Hair dye helping sea lion conservation
Human hair dye is being used on Australian sea lions at Carnac and Seal Islands off the coast of Perth to track and learn about the local population.
Edith Cowan University (ECU) is jointly leading this innovative project with Department of Biodiversity, Conservation and Attractions (DBCA) marine researchers, in collaboration with Department of Primary Industries and Regional Development (DPIRD).
The Australian sea lion project forms part of the Western Australian Marine Science Institution’s Westport Marine Science Program.
“The hair dye marks are temporary and safe,” said ECU Associate Professor Chandra Salgado Kent said. “They enable us to identify each sea lion and monitor how often they move amongst six haul-out islands, such as Carnac Island and Seal Island.“
“This project also enables monitoring of the total numbers that occur in the Perth metropolitan area when the animals are at their peak numbers around December or January,” she said.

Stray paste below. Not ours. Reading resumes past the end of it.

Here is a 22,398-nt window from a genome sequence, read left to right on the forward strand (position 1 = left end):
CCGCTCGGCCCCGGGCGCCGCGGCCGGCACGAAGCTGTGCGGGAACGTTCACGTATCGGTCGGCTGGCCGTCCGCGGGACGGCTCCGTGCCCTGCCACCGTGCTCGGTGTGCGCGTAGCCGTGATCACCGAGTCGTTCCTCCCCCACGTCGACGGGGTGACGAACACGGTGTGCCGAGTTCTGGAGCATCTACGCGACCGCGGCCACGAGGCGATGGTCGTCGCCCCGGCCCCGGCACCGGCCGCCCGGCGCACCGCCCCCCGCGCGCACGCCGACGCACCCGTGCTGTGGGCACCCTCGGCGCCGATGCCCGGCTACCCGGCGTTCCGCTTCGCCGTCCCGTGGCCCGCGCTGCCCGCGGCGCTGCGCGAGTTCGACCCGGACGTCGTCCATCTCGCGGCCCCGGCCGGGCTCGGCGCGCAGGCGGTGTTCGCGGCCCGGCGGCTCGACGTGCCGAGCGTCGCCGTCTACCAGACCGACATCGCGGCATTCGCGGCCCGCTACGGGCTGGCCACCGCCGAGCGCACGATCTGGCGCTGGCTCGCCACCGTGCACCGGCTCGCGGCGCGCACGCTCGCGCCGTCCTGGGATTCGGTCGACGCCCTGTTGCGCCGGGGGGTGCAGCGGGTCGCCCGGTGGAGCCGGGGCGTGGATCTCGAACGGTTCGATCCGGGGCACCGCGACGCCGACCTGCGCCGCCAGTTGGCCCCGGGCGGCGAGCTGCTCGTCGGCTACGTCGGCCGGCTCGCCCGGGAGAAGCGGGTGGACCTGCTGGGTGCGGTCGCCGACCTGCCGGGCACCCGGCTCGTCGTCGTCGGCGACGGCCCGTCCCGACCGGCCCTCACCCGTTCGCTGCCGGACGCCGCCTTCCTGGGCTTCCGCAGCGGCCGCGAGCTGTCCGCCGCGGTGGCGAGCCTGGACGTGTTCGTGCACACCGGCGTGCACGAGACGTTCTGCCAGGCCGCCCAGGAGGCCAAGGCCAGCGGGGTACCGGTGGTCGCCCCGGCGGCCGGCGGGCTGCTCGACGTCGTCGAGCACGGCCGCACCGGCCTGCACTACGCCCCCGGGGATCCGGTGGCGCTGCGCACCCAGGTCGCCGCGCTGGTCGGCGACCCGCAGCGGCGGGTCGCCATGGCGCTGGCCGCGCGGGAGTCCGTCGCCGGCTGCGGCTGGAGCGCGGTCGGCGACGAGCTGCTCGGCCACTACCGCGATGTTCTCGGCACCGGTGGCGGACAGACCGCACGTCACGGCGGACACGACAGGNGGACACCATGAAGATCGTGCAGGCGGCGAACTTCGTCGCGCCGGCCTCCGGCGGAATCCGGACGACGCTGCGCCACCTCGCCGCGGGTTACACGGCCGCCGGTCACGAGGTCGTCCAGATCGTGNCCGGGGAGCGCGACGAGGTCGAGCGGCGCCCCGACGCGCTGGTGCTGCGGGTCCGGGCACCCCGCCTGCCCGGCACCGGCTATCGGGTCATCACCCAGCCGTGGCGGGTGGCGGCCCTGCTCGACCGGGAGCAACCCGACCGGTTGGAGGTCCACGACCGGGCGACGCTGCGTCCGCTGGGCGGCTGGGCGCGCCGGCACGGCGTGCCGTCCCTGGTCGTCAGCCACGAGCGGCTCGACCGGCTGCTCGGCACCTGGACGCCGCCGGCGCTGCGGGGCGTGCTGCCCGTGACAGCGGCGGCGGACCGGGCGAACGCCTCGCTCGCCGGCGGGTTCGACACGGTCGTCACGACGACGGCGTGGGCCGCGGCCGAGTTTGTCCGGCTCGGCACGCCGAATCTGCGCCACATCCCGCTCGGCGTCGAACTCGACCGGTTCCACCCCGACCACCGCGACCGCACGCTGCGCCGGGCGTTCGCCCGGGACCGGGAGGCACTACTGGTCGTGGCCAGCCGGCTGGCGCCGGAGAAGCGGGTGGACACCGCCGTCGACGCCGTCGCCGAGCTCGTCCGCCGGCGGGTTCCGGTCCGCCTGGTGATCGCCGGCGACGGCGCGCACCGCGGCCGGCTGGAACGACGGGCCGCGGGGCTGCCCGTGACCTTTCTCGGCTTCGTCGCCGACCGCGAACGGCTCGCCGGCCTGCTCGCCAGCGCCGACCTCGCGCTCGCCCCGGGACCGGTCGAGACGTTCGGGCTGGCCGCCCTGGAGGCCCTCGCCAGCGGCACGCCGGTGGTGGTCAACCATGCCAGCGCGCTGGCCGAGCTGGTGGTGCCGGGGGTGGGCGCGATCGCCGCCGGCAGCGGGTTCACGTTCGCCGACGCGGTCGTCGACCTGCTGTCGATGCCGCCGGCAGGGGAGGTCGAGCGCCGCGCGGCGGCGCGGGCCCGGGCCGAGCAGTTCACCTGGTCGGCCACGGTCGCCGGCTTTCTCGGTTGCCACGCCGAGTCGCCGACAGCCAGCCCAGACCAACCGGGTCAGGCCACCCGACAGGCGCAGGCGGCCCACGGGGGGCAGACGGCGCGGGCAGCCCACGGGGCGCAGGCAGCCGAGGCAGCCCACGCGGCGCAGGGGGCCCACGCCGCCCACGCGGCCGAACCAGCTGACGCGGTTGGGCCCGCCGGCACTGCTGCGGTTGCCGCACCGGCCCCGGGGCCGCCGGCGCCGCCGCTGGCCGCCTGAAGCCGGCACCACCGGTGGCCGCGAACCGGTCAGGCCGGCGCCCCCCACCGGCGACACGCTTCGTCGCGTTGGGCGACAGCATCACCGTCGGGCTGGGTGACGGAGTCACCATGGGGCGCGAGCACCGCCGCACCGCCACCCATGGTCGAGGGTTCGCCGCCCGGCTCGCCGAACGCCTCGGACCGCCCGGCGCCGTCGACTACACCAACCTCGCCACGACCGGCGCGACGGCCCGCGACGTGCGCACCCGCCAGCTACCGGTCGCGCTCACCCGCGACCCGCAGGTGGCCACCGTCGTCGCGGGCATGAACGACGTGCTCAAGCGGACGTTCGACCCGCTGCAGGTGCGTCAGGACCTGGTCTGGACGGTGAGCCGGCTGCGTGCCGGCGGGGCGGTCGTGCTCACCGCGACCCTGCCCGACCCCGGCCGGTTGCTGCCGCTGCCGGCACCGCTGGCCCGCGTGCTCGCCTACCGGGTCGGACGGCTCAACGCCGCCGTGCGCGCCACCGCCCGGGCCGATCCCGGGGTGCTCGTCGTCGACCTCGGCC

The marking method, which has been applied to other species of seals and sea lions elsewhere, is non-invasive, with minimal disruption. A layer of dye is spread on foam numbers. These are mounted on a plate attached to a long pole, which is then pressed onto the sea lion’s back or side.
The expert team, which includes DBCA, ECU, and ANU researchers, DBCA and Werribee Open Range Zoo wildlife veterinarians, and DBCA and DPIRD marine rangers and wildlife officers, is also using satellite tags as temporary tracking devices.
“We’re trying to figure out how many sea lions use the area and where they might be foraging,” explained Kelly Waples of the DBCA.
Understanding which habitats are important will help researchers better understand how to manage and protect this endangered species, which has seen a 60 per cent decline in numbers over the last 40 years. Watch the video here.